In Hunt for Shale Oil, Early Results Need to Be Massaged

NEW YORK ( TheStreet) -- Initial results are in from drilling in Ohio's Utica shale region, and the results show that the boom assumed for one of the U.S. shale hopefuls is still far from certain.

The state of Ohio tried to put a positive spin on what it's hoping will be a budding economic juggernaut for its drilling industry. Chesapeake Energy ( CHK), a pioneer in the Utica, has been talking up the shale play for years.

The actual results, though, were described by analysts in a less optimistic tone. There's still a lot of work left to do before Wall Street will be convinced that the Utica will pay off where it counts the most, in its production mix of natural gas liquids and oil.

The state of Ohio release was the first set of annual results from the Utica shale, nine wells in all, all of which are owned by Chesapeake Energy. Chesapeake has a joint venture with Total ( TOT) in the Utica shale, announced at the beginning of 2012.

Chesapeake Energy is engaged in a significant shift from the dry gas basins to the liquids rich shale plays amid historic lows in natural gas pricing, making success in the shale plays critical.

The Ohio results show wells that are not producing oil at a rate that would impress, and a mix of production that may be too tilted to natural gas.

Analysts consulted on the initial Utica results said the data was "underwhelming" when considered in a vacuum. However, given that it's still early days in the Utica and these are the first wells, the results are likely to be neutral as far as the market outlook on Chesapeake Energy.

"Maybe between overwhelming and underwhelming, or 'whelming,' would be the right way to put it," quipped one Chesapeake Energy stock analyst, Tim Rezvan at Sterne Agee. In the least, the Utica results were the most anticipated set of shale drilling results so far in 2012.

Chesapeake shares were up 0.6% on Monday, slightly trailing the energy sector rally, up close to 1%. Gulfport Energy ( GPOR), which has acreage close to Chesapeake's in the Utica, was up by 0.3%, also short of the energy sector return on Monday.

Earlier this year, Chesapeake Energy alluded to disappointments in some of its shale drilling plays in the early days of development, notably the Williston basin of North Dakota.

The state of Ohio said in its data release that it is unlikely that the wells are being produced at anything near full capacity, as wells produced at high initial rates have the potential of being permanently damaged.

"The reported volumes of oil are lower than estimated, but higher than conventional wells," Ohio said in the report.

However, none of the five wells at commercial production in 2011 reached a 100 barrel per day level, which is the low bar in production that would be considered noteworthy, analysts said.

The two highest-producing oil wells in the Utica generated between 12 and 13 thousands barrels in 2011 (though neither was in service for a full calendar year), which worked out to daily production of roughly 60 to 70 barrels of oil.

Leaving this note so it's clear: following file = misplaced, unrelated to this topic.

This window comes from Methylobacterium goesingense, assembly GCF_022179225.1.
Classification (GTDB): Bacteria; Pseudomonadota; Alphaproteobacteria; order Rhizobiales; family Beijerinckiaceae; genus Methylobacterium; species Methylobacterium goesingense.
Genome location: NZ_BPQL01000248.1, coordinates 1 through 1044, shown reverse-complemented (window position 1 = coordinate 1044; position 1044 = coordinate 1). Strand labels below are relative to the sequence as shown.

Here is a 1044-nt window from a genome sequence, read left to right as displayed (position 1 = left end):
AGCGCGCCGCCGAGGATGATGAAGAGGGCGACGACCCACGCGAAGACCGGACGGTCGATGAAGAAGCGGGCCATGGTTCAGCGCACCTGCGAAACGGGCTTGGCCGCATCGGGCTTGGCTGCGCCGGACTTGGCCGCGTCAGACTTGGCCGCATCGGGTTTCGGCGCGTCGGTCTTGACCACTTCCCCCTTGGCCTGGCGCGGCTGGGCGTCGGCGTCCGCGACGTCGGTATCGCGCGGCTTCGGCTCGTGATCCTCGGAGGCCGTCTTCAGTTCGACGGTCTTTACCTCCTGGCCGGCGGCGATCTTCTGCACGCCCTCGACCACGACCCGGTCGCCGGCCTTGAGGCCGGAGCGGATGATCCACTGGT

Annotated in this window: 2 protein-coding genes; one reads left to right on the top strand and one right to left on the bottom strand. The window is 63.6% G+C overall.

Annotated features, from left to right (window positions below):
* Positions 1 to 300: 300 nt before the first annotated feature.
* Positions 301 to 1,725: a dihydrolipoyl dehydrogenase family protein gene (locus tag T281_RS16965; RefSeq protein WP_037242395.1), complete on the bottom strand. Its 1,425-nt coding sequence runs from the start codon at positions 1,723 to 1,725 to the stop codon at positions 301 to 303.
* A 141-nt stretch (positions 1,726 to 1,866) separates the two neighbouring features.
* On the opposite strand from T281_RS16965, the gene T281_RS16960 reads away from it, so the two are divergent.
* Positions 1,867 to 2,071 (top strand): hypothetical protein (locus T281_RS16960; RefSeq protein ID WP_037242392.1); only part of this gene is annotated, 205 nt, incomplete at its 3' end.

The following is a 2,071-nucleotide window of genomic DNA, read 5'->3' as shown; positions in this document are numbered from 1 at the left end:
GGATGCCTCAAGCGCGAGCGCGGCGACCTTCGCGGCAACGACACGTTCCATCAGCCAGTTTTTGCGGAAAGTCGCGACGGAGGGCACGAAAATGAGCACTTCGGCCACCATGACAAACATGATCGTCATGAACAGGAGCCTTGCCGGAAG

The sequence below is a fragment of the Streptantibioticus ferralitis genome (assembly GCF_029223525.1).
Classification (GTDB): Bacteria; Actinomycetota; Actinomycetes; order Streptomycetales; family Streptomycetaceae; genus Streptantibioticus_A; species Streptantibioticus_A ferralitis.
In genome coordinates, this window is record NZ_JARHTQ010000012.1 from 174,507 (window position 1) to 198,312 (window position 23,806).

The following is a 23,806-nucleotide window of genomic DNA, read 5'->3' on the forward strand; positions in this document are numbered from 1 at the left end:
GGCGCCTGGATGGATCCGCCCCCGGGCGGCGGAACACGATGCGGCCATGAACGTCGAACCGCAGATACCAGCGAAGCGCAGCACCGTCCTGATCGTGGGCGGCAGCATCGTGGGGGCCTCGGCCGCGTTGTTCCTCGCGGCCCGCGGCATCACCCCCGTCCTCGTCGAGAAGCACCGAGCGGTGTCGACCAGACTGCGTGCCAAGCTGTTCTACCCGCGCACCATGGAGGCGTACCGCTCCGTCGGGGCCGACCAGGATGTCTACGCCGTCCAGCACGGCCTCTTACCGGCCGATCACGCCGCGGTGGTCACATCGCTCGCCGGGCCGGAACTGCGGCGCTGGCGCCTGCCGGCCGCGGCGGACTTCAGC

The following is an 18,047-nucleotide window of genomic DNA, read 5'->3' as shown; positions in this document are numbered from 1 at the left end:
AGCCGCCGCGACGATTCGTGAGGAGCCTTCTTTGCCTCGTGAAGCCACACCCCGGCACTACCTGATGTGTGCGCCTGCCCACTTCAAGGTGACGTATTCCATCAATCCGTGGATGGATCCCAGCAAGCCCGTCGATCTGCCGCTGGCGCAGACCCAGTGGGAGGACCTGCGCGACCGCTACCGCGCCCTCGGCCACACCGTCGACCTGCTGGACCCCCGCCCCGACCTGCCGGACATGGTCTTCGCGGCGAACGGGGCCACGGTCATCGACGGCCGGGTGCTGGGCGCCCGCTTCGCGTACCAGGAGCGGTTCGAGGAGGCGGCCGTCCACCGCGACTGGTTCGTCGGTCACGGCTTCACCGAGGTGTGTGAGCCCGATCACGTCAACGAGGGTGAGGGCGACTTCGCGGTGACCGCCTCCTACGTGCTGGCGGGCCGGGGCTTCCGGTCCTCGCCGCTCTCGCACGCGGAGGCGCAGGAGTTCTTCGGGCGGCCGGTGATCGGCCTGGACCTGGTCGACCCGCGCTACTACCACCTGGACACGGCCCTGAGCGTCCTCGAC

The report added two caveats about the Utica that would not be music to the ears of investors hoping for "black gold" to move Chesapeake Energy shares out of the rut they've been mired in for the past several years.

Oil production may be incidental to gas production in much of the Utica play, and reported oil volumes likely include condensate volumes, Ohio stated in the data release.

Chesapeake Energy strives to focus investors on its liquids production, however, and the company does not break out natural gas liquids from oil specifically in its reports to investors. While natural gas liquids pricing is much better than dry gas pricing, oil is the only commodity that is not facing downward pressure.

A production split that would make the Utica equal to the Eagle Ford shale -- which is one of the most economic drilling plays -- would be at least in the range of one-third each natural gas, natural gas liquids and oil. The early results from the Utica did not reflect this desired split, nor did the state's comment on oil relative to NGLs.

Natural gas liquids supply will find increasing outlets in the chemicals and heating markets in the years to come as U.S. infrastructure is built out to support the shale boom, but in the near-term the pricing is expected to be directionally down. Consultant Bentek Energy expects 42% growth in the NGL market in the next five years - from 2.2 million cubic feet daily to 3.1 million cubic feet -- and it will only be beyond 2016 that the demand catches up to the growing supply.

Ohio noted the infrastructure constraints for wet gas in writing, "Markets and pipeline capacity are somewhat limited so production is likely choked back. Once processing plants are up and running, the produced 'wet' gas volumes will dramatically increase."

Chesapeake's Buell Well gas production equals 2% of the state's total gas production, Ohio said. Ultimately, though, investors will be looking for oil.

"Just having NGLs doesn't work anymore," Sterne Agee's Rezvan said, adding, "Black gold is where the money will be." Rezvan said even with reservations the initial results could be judged as being more or less as expected, but remain an incomplete data set, with the percentage of natural gas liquids within the gas production not broken out by Ohio.

-- Written by Eric Rosenbaum from New York.

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